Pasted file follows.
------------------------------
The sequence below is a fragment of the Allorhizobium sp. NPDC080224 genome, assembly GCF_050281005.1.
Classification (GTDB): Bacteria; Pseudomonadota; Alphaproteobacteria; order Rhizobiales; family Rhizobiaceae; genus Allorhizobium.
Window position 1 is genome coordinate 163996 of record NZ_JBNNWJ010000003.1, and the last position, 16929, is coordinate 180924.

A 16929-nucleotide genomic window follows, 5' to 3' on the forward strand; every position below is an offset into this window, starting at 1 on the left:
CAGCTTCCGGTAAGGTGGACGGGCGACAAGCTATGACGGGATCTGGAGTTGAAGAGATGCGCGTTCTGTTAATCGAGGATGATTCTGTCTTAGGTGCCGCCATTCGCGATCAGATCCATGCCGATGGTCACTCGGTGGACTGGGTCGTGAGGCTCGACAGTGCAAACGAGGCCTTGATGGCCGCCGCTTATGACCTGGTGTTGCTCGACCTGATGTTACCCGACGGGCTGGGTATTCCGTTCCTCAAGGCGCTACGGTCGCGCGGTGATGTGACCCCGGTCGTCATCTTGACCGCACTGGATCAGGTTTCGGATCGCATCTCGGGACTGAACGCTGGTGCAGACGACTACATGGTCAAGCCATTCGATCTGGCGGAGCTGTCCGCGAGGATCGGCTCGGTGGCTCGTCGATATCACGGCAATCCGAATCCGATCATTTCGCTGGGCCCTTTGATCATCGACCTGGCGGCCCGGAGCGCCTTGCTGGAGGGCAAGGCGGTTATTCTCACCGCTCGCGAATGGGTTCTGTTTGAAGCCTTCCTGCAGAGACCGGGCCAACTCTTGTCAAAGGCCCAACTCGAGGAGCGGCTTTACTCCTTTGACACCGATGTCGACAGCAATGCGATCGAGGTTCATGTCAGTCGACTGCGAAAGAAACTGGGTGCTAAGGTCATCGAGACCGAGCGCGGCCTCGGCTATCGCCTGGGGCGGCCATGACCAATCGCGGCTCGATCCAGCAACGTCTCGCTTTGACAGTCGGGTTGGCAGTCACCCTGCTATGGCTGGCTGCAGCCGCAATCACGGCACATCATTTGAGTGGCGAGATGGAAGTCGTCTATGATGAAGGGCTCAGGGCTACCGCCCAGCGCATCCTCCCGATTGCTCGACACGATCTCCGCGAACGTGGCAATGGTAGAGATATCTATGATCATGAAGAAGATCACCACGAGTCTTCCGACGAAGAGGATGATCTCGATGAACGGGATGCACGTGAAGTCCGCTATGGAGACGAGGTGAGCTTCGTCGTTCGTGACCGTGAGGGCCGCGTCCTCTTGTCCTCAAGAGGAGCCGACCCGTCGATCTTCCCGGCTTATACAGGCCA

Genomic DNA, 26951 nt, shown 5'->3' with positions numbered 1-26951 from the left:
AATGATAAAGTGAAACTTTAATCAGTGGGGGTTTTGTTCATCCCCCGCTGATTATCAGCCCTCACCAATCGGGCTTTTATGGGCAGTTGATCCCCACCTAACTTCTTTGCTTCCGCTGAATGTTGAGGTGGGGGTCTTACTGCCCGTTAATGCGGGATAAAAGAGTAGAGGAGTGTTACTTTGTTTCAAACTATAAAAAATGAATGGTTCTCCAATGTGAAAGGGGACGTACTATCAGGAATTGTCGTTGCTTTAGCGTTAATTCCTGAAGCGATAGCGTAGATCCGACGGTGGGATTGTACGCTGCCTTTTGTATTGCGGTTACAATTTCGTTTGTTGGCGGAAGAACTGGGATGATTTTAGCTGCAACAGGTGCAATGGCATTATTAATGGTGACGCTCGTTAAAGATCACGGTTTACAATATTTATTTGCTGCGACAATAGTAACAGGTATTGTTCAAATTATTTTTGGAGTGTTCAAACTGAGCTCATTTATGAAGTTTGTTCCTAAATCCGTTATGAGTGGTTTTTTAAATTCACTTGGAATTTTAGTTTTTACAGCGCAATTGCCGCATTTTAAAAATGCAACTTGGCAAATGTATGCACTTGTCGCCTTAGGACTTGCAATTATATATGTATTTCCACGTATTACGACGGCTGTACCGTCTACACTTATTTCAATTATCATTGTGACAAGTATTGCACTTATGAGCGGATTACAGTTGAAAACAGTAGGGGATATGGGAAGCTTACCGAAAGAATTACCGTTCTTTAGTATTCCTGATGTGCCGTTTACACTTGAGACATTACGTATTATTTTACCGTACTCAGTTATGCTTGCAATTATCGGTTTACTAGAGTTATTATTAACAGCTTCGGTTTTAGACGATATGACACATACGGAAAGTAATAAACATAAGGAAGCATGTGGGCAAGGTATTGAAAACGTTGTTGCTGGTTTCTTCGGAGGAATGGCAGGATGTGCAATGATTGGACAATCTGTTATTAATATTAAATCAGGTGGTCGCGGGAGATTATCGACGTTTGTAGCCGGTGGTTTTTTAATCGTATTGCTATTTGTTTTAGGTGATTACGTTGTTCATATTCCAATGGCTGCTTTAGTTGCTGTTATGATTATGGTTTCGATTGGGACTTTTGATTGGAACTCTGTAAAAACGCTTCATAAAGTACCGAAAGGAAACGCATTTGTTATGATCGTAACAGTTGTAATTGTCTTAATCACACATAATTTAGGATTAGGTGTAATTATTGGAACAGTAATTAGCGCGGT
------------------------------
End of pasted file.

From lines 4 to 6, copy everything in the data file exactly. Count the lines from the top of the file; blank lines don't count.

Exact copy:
A 16929-nucleotide genomic window follows, 5' to 3' on the forward strand; every position below is an offset into this window, starting at 1 on the left:
CAGCTTCCGGTAAGGTGGACGGGCGACAAGCTATGACGGGATCTGGAGTTGAAGAGATGCGCGTTCTGTTAATCGAGGATGATTCTGTCTTAGGTGCCGCCATTCGCGATCAGATCCATGCCGATGGTCACTCGGTGGACTGGGTCGTGAGGCTCGACAGTGCAAACGAGGCCTTGATGGCCGCCGCTTATGACCTGGTGTTGCTCGACCTGATGTTACCCGACGGGCTGGGTATTCCGTTCCTCAAGGCGCTACGGTCGCGCGGTGATGTGACCCCGGTCGTCATCTTGACCGCACTGGATCAGGTTTCGGATCGCATCTCGGGACTGAACGCTGGTGCAGACGACTACATGGTCAAGCCATTCGATCTGGCGGAGCTGTCCGCGAGGATCGGCTCGGTGGCTCGTCGATATCACGGCAATCCGAATCCGATCATTTCGCTGGGCCCTTTGATCATCGACCTGGCGGCCCGGAGCGCCTTGCTGGAGGGCAAGGCGGTTATTCTCACCGCTCGCGAATGGGTTCTGTTTGAAGCCTTCCTGCAGAGACCGGGCCAACTCTTGTCAAAGGCCCAACTCGAGGAGCGGCTTTACTCCTTTGACACCGATGTCGACAGCAATGCGATCGAGGTTCATGTCAGTCGACTGCGAAAGAAACTGGGTGCTAAGGTCATCGAGACCGAGCGCGGCCTCGGCTATCGCCTGGGGCGGCCATGACCAATCGCGGCTCGATCCAGCAACGTCTCGCTTTGACAGTCGGGTTGGCAGTCACCCTGCTATGGCTGGCTGCAGCCGCAATCACGGCACATCATTTGAGTGGCGAGATGGAAGTCGTCTATGATGAAGGGCTCAGGGCTACCGCCCAGCGCATCCTCCCGATTGCTCGACACGATCTCCGCGAACGTGGCAATGGTAGAGATATCTATGATCATGAAGAAGATCACCACGAGTCTTCCGACGAAGAGGATGATCTCGATGAACGGGATGCACGTGAAGTCCGCTATGGAGACGAGGTGAGCTTCGTCGTTCGTGACCGTGAGGGCCGCGTCCTCTTGTCCTCAAGAGGAGCCGACCCGTCGATCTTCCCGGCTTATACAGGCCA

Genomic DNA, 26951 nt, shown 5'->3' with positions numbered 1-26951 from the left: